This is just straight up bullshit. Like all things related to god for that matter. Again its actually very simple. If I roll a dice and it is predetermined by laws of mechanics that its gonna give a 6 . Then all of my knowledge regarding the other 5 permutations and options is meaningless. My very belief that it could've been a 3 instead is not just WRONG BUT BASED ON A LACK OF KNOWLEDGE INSTEAD OF PRESENCE OF KNOWLEDGE.
Its even worse than being "just" wrong. Its pure ignorance that you are ascribing to an infinite all knowing God.
That perspective that I'm talking about is extremely pertinent.
From the point of view of an omniscient being with perfect knowledge (call it OB), any slight deviation or perturbation will show OB the end result of this change. This also true in any probabilistic system where perfect knowledge is available, since it won't matter if the probability space has an infinite number of random variables, because each of those variables have corresponding results, which then have their own results and continuing branching points and end results of their own, ad infinitum. For every A_1,...,A_n, there a B_1,...,B_n, and for every B_1,...,B_n, there's a C_1,...,C_n, where C is a subset of B and B is a subset of A, and each subset is dependent upon its parent superset. And there are an infinite number of subsets (but this is doesn't really matter). In practice "n" for every subset - i.e., the number of your choices in any decision set - is not infinite, because you will one day die and not be able to exercise your free will i.e., continue making decisions.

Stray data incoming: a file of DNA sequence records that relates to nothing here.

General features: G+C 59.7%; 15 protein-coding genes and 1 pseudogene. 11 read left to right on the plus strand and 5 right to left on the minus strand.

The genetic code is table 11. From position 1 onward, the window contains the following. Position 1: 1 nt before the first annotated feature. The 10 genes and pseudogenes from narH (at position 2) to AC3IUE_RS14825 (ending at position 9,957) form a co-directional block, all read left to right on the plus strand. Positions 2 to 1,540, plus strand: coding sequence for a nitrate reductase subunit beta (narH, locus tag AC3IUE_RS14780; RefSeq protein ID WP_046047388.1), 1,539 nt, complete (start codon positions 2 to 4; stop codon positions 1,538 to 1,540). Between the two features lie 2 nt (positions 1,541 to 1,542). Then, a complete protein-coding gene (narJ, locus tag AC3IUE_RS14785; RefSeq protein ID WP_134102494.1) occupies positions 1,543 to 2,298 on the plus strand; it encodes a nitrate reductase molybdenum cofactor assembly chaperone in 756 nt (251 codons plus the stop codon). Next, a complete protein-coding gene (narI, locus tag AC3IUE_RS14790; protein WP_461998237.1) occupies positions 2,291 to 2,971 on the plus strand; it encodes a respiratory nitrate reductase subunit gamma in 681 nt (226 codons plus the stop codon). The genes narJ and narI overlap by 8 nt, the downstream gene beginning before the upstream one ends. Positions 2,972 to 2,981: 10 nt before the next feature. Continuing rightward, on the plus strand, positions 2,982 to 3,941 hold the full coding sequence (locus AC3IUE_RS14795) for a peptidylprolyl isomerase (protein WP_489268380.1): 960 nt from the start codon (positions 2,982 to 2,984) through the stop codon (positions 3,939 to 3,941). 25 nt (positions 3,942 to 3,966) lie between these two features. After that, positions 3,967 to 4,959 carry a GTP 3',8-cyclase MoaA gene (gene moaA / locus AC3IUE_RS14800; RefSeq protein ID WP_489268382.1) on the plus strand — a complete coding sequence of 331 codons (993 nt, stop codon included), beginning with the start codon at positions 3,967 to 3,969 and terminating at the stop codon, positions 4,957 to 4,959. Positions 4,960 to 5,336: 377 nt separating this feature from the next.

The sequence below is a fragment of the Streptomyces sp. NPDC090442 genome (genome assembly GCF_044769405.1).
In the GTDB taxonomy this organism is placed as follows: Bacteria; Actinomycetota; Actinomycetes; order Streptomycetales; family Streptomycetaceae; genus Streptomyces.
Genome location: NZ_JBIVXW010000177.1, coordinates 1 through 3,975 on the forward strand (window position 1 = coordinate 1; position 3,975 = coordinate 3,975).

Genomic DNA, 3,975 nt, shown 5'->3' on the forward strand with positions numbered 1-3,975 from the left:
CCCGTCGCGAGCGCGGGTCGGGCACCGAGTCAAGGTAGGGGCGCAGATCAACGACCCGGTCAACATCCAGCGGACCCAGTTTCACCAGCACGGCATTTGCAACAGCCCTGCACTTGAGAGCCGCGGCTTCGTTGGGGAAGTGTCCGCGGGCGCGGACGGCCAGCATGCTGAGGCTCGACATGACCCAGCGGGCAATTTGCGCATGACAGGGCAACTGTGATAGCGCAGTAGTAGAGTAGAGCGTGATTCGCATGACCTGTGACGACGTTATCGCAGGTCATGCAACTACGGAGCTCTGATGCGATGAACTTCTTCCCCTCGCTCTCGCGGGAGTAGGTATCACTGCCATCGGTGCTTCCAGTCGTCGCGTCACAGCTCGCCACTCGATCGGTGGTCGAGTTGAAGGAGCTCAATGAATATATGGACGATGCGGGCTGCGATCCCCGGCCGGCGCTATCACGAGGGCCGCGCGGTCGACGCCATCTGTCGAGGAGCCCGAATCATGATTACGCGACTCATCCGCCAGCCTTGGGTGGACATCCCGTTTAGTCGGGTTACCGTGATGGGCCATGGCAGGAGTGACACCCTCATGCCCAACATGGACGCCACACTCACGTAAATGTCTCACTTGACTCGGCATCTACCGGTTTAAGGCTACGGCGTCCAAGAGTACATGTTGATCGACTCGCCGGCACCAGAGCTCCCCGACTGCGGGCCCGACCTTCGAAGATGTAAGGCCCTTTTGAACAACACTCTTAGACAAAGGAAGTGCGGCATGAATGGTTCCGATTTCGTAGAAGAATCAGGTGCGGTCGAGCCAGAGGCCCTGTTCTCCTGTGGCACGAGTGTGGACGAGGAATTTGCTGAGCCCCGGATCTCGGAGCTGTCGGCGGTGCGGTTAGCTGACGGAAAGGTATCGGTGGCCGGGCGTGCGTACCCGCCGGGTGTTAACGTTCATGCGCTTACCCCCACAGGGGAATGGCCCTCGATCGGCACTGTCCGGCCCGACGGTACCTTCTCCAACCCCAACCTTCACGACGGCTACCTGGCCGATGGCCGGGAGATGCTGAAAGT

For any OB, at every discrete slice in time, every instance of change, every chaotic perturbation, every result of a random variable, the changes in the end result are already known (because perfect knowledge). To you and I, this appears as instantaneously knowing. For any local, free, conscious agent - i.e., you, I, and every other human who makes choices - your knowledge is extremely limited to your own neighborhood in space, time, and inference of outcome. Sitting in my chair, I can reasonably predict that in the next 20 minutes, no matter how I exercise my free will and make any decision, I will not end up on the moon (since this is physically impossible, hence P(Moon) = 0). But I can't, in any way shape or form, reasonably predict what will happen in 20 years, nor will I be able to reasonably estimate and extrapolate the 20 year result of any single choice in any branching decision tree.